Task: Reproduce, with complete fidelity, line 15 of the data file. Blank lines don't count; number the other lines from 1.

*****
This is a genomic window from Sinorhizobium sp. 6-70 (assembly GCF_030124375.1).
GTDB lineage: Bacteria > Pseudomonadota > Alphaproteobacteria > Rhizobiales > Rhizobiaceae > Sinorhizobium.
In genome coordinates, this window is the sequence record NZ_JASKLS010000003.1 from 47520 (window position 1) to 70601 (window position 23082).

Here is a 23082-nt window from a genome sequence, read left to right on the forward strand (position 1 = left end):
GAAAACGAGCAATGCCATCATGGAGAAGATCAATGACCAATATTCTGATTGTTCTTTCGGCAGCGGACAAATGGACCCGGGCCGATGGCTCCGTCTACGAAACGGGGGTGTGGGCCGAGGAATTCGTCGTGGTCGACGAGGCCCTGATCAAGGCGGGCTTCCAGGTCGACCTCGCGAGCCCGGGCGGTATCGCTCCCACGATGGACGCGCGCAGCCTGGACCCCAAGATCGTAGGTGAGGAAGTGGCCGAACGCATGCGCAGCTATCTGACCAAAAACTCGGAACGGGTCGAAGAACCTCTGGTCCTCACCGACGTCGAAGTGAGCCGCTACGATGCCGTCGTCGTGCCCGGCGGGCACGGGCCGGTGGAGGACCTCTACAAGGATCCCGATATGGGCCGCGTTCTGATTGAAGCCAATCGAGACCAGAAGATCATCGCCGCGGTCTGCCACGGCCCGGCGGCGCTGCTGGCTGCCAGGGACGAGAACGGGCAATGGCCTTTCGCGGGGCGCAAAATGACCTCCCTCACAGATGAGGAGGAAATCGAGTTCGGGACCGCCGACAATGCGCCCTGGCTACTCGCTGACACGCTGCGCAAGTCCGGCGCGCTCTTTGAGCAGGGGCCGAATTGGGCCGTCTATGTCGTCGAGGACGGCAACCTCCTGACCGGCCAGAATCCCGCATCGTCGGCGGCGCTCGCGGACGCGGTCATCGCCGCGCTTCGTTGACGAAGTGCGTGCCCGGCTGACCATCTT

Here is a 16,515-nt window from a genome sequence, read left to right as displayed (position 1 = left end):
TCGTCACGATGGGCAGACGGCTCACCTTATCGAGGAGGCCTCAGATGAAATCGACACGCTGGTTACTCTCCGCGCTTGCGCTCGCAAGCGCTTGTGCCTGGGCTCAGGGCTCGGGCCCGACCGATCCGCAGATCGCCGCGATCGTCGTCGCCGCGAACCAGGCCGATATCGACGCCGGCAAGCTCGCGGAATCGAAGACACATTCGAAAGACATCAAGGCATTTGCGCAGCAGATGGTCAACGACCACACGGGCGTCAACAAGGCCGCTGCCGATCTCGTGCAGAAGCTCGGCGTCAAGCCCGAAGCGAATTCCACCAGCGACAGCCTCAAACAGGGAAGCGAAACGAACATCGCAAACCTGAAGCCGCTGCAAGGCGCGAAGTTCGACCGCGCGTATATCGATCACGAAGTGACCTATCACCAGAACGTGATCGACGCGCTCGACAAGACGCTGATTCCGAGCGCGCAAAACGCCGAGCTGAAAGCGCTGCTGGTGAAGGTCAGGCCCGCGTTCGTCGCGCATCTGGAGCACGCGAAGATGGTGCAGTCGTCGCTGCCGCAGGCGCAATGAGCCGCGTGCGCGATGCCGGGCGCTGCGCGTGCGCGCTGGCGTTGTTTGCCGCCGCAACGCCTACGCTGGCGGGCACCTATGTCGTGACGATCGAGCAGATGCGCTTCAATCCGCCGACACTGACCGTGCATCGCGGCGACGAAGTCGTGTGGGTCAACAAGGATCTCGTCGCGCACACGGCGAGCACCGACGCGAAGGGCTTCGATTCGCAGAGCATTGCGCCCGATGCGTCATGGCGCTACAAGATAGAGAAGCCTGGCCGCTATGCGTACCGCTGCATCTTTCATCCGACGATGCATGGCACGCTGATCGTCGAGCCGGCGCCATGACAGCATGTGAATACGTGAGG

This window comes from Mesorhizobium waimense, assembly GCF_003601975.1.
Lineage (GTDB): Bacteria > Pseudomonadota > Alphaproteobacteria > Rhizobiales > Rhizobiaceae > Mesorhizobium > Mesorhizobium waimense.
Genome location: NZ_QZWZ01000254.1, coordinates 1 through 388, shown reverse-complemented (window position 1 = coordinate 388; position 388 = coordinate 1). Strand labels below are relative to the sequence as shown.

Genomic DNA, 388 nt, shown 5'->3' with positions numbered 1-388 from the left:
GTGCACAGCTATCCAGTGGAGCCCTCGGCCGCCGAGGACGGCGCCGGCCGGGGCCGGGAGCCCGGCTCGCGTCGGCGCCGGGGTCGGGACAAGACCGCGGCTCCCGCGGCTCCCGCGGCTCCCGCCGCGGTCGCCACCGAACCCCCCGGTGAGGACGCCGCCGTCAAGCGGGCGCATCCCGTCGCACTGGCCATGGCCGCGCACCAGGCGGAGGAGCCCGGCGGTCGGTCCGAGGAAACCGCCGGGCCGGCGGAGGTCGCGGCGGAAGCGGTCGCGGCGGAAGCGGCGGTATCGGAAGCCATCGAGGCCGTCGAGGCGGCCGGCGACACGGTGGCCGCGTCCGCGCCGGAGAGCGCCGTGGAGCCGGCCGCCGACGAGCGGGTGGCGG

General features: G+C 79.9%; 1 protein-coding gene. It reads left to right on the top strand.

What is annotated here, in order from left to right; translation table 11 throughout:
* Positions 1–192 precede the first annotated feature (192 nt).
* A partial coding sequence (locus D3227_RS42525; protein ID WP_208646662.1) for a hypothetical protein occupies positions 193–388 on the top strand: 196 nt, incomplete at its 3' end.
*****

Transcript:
* Positions 1–192 precede the first annotated feature (192 nt).